Discover delectable satay only in the morning at Kuching’s iconic Wayang Park

Amin prepares satay skewers for his customers in the back lane of a cafe near Wayang Park in Kuching.

By Wilfred Pilo

KUCHING, June 20: Not many people know of a lone satay vendor operating in the morning on the lane of the well-known heritage site of Wayang Park and its miniature fountain, unless you are familiar with the place or can smell the aromatic scent of the delectable charcoal-grilled barbecued meat.

If you ever wander into the vicinity, you will no doubt bump into a friendly satay vendor, Mohammad Al-Amin, who has been operating there for the last three years.


Popularly known as Amin by his regulars, he started selling in early 2021 after taking over from an earlier satay vendor called Rabak.

Satay skewers placed on a plate full of peanut-flavoured sauce.

While fanning away the smoke on his traditional charcoal grill and neatly placing satay on it, he told DayakDaily that the lane is well-known for selling satay and its vendors, disclosing that before him and Rabak, a famous satay vendor called Pak Noh operated there.

“Pak Noh operated here for many years, and his satay and himself were well-known with patrons of the Syn Hwa Hui Cafe at Main Bazaar. I am the third satay vendor renting the spot here behind the cafe now,” Amin added.

He shared that not only do satay vendors like him continue the legacy of previous operators, but their presence also brings uniqueness to the site of the heritage lane and the park.

The location of Amin’s satay stall is in the back lane of a cafe near Wayang Park.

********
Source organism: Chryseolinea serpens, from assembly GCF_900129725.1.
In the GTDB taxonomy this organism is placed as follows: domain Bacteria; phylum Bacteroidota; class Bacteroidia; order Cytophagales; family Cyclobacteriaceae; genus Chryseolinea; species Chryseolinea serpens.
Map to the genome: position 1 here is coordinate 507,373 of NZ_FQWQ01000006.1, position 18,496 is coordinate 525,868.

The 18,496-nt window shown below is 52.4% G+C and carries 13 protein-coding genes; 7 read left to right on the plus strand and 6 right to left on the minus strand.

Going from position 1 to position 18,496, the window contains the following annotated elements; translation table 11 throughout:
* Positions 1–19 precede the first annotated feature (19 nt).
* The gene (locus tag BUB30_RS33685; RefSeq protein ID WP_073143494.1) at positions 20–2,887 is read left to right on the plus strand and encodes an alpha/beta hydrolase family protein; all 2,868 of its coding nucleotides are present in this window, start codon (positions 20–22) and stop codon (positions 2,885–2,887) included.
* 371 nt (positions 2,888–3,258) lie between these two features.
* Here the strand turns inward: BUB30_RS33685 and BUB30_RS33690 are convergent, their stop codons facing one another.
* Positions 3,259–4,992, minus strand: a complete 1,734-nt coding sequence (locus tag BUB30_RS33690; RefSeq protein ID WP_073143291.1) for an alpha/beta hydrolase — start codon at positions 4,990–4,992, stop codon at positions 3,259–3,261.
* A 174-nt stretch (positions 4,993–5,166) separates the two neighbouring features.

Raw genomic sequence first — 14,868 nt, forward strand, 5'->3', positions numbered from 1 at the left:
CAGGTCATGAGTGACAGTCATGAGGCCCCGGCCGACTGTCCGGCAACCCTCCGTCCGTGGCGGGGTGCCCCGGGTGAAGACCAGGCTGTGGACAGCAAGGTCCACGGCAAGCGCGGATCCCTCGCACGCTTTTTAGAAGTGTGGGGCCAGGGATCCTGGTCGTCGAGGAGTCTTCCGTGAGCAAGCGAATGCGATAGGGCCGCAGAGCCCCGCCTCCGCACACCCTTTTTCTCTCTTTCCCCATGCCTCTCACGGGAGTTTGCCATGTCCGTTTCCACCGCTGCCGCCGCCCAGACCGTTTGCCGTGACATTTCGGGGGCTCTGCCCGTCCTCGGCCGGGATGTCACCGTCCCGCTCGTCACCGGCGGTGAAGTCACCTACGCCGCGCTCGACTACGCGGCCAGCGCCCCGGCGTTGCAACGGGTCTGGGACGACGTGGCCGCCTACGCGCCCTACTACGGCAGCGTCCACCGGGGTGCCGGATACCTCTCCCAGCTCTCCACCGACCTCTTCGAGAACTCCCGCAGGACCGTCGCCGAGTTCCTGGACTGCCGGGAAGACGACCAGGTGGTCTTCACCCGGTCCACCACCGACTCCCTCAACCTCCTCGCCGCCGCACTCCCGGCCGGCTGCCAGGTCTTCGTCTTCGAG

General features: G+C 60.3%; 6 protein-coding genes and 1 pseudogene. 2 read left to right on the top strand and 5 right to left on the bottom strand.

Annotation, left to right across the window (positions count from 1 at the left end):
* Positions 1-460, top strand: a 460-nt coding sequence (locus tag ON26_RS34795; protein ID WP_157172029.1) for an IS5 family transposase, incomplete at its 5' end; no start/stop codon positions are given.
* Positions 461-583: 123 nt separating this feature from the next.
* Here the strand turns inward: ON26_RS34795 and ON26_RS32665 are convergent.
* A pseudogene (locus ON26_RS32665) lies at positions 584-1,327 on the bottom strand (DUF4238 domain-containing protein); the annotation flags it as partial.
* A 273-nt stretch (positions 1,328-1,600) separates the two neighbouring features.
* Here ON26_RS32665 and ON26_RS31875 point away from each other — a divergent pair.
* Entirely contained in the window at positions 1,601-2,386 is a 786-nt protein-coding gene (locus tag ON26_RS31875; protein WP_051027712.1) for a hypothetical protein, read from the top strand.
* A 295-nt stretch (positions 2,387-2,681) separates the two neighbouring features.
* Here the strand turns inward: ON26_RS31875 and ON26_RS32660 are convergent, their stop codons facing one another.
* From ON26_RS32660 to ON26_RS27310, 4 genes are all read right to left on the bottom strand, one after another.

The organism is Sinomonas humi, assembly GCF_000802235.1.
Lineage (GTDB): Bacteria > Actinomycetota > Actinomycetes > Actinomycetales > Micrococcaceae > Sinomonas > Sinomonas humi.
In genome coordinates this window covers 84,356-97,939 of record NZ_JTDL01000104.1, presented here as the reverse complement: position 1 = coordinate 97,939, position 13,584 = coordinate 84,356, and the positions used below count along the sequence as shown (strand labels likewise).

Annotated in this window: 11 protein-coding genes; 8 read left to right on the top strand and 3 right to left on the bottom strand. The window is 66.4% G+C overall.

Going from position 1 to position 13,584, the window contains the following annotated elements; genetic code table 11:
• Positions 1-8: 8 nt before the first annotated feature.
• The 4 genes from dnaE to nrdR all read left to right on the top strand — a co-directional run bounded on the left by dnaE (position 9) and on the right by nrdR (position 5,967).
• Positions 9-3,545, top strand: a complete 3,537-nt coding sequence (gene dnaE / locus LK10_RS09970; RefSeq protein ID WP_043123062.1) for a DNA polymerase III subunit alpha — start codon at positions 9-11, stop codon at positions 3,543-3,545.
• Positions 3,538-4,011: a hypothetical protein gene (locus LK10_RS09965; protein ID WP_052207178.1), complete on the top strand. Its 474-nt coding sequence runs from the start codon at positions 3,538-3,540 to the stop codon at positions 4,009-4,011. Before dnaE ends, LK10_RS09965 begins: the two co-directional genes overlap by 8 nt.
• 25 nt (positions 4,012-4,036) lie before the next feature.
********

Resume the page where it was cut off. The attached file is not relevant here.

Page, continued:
“Wayang Park, with its miniature fountain, has many tales from the era of the first White Rajah of Sarawak, Sir James Brooke. According to legend, it is where he saw a boy playing with water, believed to be the manifestation of Deity Kong Teck Choo Ong of Hong San Si Temple at Wayang Street here.”

“I hope satay vendors will always be present here in the morning. We want to play a little role in this vicinity with some form of attraction and stories for tourists and visitors, as we want to be part of the culture and traditions that make this place colorful in the city.”

Amin said the vicinity is where the old Rex Cinema once stood and where street vendors operated before Medan Pelita.

“In a way, we represent the street vendors that once thrived in this area. It is nostalgic for the people of Kuching. We hope to continue the legacy and let people know our satay. Thanks to the cafe, we can operate at the back of it.”

Amin revealed he took the opportunity to sell satay at the back of the cafe because his brother has a stall selling mee jawa there.

“Satay is one of the side dishes that go well with mee jawa, and in that way, I help my brother by offering more delectable choices for his customers at the cafe.”

Mee jawa served with satay.

Amin, who created his own ingredients for the bite-sized pieces of meat and peanut-flavored dipping sauce, said Sarawak satay is always a little different from the famous West Malaysian counterpart.

“Our portion is small and usually skewered further up the sticks, so it would be easy to dip and eat. Diners would not struggle to pull the meat from the stick and enjoy the barbecue dish.”

He said people could patronize the cafe and order from him, or any passer-by could buy from him directly while watching how he prepares the dish.

“There are not many people selling satay in a heritage site, and I am glad that I could still be part of the legacy here as a lone satay vendor.

“Tourists love our live acts here, and this is how we share our food and heritage with the world. I hope that I am not like the child-rhyme songs, that I am not just a satay man, but do come and buy from me,” he said jokingly.

Amin’s satay stall operates daily from 6.30am to 10.30am, except Sundays. For more information call 012-809 9734. — DayakDaily